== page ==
A few early navigation methods
The celestial heavens were used as tools to navigate, but that meant being limited to only using them at night, which was dangerous. Also, some societies lacked vitamin A nutrition and therefore did not have reliable night vision. Another factor limiting accurate star navigation is the fact that stars moved across the night sky instead of staying in one place due to the rotation of the earth. That left Polaris (also called the North Star) as one of the few stars to get a fairly good idea of direction. This could only occur on clear nights when the star was visible, and only in the northern hemisphere.
The southern hemisphere is not as fortunate to have a star like Polaris to show the approximate center of south. A triangulation method had to be used from the constellations of the Southern Cross and Centaurus. This method left a lot to be desired in the form of accuracy.
It was not until a few tools were invented to tell time and latitude that more accurate celestial navigation was possible.
The sun was one form of primary reference since it always rises in the east and sets in the west. But using it as a reference without a gauge also has its disadvantages since the earth changes its angle in relation to the sun due to its axial tilt during its orbit around the sun. Later in time, several inventions enabled accuracy to navigate by the sun. However, some of these favored devices often required staring into the sun and caused blindness.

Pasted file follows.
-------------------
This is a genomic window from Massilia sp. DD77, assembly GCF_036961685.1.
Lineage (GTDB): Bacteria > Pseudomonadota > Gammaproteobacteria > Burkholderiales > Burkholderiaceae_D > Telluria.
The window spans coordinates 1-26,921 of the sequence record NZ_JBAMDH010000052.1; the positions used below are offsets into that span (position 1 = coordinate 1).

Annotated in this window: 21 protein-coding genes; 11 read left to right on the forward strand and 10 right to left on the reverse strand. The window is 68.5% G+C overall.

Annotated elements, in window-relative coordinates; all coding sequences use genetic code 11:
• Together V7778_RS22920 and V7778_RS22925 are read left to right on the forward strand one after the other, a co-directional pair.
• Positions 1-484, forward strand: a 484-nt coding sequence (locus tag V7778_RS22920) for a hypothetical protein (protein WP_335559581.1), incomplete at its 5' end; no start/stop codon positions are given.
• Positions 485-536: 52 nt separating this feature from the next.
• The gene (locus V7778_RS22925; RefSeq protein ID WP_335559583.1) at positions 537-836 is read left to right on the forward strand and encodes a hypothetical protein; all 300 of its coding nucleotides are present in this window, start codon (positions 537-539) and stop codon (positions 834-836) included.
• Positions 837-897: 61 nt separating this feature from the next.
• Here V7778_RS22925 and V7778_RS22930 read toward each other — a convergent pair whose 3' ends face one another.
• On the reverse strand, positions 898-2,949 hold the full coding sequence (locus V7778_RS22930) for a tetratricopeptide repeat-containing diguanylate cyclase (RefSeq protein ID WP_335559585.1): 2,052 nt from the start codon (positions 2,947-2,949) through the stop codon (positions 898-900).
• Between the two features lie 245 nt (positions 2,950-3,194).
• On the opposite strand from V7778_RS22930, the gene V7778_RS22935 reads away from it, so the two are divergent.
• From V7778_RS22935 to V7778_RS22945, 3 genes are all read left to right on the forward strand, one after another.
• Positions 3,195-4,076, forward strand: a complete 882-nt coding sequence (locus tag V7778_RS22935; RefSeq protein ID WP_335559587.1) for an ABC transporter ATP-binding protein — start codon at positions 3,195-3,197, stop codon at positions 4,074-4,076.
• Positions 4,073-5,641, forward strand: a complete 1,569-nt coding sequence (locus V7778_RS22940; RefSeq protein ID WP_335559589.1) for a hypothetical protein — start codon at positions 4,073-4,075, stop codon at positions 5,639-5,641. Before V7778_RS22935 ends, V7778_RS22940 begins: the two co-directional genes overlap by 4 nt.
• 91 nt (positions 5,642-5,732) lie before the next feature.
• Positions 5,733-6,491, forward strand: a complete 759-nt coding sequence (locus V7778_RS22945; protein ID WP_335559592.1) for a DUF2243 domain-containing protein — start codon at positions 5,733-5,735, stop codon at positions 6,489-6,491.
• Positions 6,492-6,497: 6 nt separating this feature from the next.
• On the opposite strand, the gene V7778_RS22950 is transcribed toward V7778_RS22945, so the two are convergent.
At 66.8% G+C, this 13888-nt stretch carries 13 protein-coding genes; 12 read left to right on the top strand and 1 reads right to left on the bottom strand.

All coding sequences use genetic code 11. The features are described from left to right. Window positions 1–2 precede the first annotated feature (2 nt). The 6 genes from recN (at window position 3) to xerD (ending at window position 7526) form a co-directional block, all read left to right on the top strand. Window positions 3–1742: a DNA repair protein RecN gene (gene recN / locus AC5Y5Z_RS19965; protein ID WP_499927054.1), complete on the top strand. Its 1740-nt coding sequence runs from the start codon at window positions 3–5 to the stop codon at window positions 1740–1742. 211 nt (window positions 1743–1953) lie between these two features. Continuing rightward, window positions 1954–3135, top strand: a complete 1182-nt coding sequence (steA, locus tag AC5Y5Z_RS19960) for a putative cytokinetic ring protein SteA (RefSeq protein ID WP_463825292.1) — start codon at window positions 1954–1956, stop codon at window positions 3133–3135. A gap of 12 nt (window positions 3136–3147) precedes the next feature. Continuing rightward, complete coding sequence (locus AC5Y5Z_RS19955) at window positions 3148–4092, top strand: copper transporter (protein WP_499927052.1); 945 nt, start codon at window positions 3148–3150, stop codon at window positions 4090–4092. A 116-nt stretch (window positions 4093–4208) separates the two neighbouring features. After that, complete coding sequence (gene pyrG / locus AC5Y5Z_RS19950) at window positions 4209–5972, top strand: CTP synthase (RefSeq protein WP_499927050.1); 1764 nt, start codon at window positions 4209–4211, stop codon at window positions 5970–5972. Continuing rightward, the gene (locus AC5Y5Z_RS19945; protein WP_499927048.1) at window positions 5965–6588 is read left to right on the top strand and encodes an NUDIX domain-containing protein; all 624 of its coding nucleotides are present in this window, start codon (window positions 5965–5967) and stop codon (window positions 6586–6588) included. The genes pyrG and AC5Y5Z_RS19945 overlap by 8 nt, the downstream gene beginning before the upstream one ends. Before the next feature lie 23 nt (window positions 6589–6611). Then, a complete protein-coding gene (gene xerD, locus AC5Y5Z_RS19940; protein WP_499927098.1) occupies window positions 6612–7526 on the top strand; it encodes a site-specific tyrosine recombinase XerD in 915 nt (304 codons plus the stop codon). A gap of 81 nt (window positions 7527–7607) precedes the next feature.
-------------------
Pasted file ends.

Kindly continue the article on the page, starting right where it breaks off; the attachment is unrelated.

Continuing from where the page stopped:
Another form of navigation involved the use of the winds. Using the patterns of the wind, they named the prevailing winds North wind, East wind, South wind, and West wind.
Time is crucial with mordern navigation as much as it was in the early days. The employment of time in navigation came about from needing to determine location through the use of the stars and sun which are constantly moving across the heavens (in relation to how you see them from the ground). Using a point in the sky, knowing what time it is and the latitude; it then became possible to reference a navigational almanac or celestial chart and calculate a more precise location.